Coursework includes forensic pathology, research design and methodology, law and evidentiary procedure, and principles of forensic medicine. Additional coursework covers topics such as forensic anthropology, forensic odontology, forensic entomology, toxicology, arson and fire investigation, and evaluation of sexual assault victims. First-year students attend classes Fridays through Sundays one weekend per month. Online coursework begins in the summer of the second year of study.
Here are four additional distance-based forensic programs:
National University offers a master of forensic sciences (MFS) degree. This program features study of basic human anatomy, the process of death investigation, analysis of disease and trauma, and the identification of unidentified dead people. Students may choose one of two specializations. The criminalistics specialization includes courses in trace evidence, advanced forensic toxicology, forensic serology and DNA, and forensic anthropology. The investigation specialization focuses on advanced forensic investigative techniques. Those pursuing the criminalistics specialization must have an undergraduate degree in a laboratory science. Students must complete at least 54 quarter units to graduate.
University of Florida College of Medicine offers a 37-credit online master of science in medical sciences with a concentration in forensic medicine. It is the first completely online advanced degree program of its kind in the United States. This program is designed for professionals interested in careers in forensic medicine, forensic pathology, and medicolegal death investigation. The curriculum focuses on skills including the application of forensic medicine in the process of death investigation, processing of crime scenes, professional report writing, and providing expert witness testimony. This program features both thesis and non-thesis options.
Syracuse University offers a 36-credit \ master of science degree in biomedical forensic sciences. This pre-medical post-baccalaureate program is designed for students who wish to enhance their competitiveness when applying to medical school. The program features close collaboration between students and faculty. This flexibility permits students to tailor their studies to their individual goals, and field study opportunities in settings such as the FBI, US DEA, crime labs and medical examiner’s offices. Graduates may pursue careers in pathology, toxicology, DNA analysis, and forensic biology, chemistry or anthropology.
Stevenson University offers a fully online, 36-credit master’s degree in forensic science. The curriculum provides students the knowledge to identify, collect, and analyze forensic data and report this information in legal settings. Students also train in the quality assurance, quality control, and safety procedures characteristic of modern, accredited forensic science laboratories. Students may select one of two concentrations.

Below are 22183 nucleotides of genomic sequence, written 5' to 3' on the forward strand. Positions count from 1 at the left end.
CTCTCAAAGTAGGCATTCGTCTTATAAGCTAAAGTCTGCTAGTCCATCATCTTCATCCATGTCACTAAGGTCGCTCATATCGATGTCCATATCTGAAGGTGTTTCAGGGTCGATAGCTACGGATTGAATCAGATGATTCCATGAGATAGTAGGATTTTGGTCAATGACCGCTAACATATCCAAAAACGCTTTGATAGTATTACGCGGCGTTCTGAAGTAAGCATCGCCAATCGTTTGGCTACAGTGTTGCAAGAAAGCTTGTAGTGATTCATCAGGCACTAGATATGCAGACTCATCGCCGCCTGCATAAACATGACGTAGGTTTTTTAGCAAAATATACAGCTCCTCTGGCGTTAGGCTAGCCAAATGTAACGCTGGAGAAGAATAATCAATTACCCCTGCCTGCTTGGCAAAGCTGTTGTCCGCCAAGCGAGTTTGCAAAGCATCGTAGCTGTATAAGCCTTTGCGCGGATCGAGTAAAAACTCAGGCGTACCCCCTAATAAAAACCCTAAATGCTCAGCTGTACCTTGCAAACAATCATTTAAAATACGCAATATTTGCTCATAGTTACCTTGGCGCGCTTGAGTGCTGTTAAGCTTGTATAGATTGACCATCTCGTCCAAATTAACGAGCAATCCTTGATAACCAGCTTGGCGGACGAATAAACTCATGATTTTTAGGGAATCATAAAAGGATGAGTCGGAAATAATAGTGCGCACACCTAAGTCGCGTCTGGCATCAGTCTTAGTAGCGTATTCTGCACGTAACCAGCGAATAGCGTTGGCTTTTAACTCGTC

The forensic biology concentration trains practitioners in examining and analyzing DNA as well as serological and immunological evidence. The forensic chemistry concentration trains professionals to analyze chemical and trace evidence and describe the analyses necessary to isolate and identify drugs and toxic substances.
While forensics curricula vary according to the academic degree level and specialization, programs must feature a certain collection of core coursework to receive accreditation and prove competitive in the higher education marketplace. Core courses provide students with the training necessary to work in a forensics career. Students who seek a degree beyond an associate’s degree often will develop specialized subject knowledge in topics such as forensic biology, forensic chemistry, DNA analysis and pathology.
Associate Degree in Forensic Science
Bachelor’s Degree in Forensic Science
Master’s Degree in Forensic Science
Graduate Certificate in Forensic Science
In addition to core courses, students will typically complete a set of electives to broaden as well as potentially specialize their knowledge. Given the nature of the field of forensics there is a vast variety of elective courses a student may take. A selection of such courses appears below:
Upon completion of a degree or certificate program, some forensics professionals will seek out professional certification. Though forensic science professionals are not necessarily required to be licensed or certified, the professional recognition implicit in licensure and certification can enhance a person’s employment prospects and career advancement opportunities. A number of forensic specialty boards offer certification, including:
Bernd Geels is a Berlin, Germany-based freelance writer and artist. He holds an undergraduate degree in atmospheric science and two graduate degrees. He completed his most recent graduate degree in international environmental studies at the Monterey Institute of International Studies in 2011. He is interested in healthcare, climate change, marine conservation, indigenous science, and refugee issues. You can reach him directly at [email protected].